The October issue of Feast is on the stands! Which means I am also on the stands (and on your internets) with a new Mystery Shopper article. Thankfully this month, I remembered to take my own photo of the dish when I made it; since my column is about featuring the ingredient, the finished dish photo for these posts will be up to me. This month, the magazine delves into the awesomeness which is Asian cuisine: there’s ramen, dumplings, a sushi step-by-step, Japanese cocktails, and a user’s guide to choosing one of my favorite kitchen tools, the spider basket. There’s also a stunning feature on one of our esteemed local chefs, Kevin Willmann of Farmhaus (Did you know Nigella Lawson ate at Farmhaus during her 2010 book tour? She did) and his becoming one with the sea. He catches fish, he prepares it beautifully, and it’s a great read on the depth in which he cares for food, where it comes from, and how it’s treated. As if that weren’t enough, there’s some stunning photography courtesy of the wonderful Jennifer Silverberg (who also photographs my column), my official girl crush where photos are concerned. Someday, with a whole lot of luck and practice, I will take photos half as good as hers. Continue reading →Pin It
All posts in salads
As promised, here are some of the recipes from Memorial Day, all of which we thoroughly enjoyed. None of them requires much in the way of ingredient-purchasing or time committment, which is great when you’re putting things together on a lazy weekend. There’s a few strategies I employ for weekends like this past one, where I want to relax and not spend my entire day in the kitchen; I know some of us really enjoy hunkering down into a flurry of cooking and baking, but during the warmer months, I find myself wanting to do other things as well. It’s important to never feel trapped in the kitchen while everyone else is kicking back outside, and these tips will help you do just that. Continue reading →Pin It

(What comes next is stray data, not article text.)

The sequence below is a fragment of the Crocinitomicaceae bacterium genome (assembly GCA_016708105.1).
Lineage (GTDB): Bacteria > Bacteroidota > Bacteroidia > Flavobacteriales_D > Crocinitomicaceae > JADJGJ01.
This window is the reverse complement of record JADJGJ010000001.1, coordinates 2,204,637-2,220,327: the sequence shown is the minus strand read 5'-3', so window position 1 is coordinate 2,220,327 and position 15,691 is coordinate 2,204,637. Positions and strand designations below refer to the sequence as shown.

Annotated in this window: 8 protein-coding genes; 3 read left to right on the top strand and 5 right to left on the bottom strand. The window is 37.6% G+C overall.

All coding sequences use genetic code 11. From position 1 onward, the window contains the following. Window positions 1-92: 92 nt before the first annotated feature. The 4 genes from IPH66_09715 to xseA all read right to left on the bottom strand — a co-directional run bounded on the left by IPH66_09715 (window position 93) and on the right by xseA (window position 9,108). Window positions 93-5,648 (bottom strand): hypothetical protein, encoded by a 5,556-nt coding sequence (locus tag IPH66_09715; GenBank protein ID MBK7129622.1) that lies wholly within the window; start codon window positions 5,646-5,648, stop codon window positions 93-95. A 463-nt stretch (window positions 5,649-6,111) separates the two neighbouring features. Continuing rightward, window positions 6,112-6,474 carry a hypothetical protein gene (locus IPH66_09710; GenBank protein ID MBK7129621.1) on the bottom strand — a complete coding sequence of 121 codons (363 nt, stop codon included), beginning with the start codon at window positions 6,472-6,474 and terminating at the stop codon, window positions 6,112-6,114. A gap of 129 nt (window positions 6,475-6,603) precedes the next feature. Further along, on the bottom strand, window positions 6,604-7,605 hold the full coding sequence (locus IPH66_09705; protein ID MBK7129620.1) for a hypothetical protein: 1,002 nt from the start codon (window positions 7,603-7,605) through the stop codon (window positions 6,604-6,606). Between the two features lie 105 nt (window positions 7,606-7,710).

This post may either bring us closer or cause some unsubscribes, although I hope it doesn’t do the latter. Because it’s a post about a salad, but it’s also a post about a very polarizing public figure.
Don’t go away; let’s just sit down and talk about this for a few minutes. She’s been getting a borderline crazy amount of flak over her new cookbook, It’s All Good: Easy Recipes that Will Make You Look Good and Feel Great. At first, a few people popped up with some mean little reviews, but now it’s everywhere; and you know what? It’s gotten pretty nasty. I’m not a huge fan of that, even when I don’t particularly like someone, especially because there’s really no call for it. This is not the latest Thomas Keller cookbook masterpiece; nor does it claim in any way to be. Do I think Gwyneth is a little crazy? She sure is, but I think lots of us are a wee bit off the deep end with things we like to do; we’re just not all famous, so no one hounds us about why we’re doing a juice diet for a few days or why we tried Bikram yoga. Because hey, guess what? Those things were considered to be tremendously weird at one time, also. Continue reading →Pin It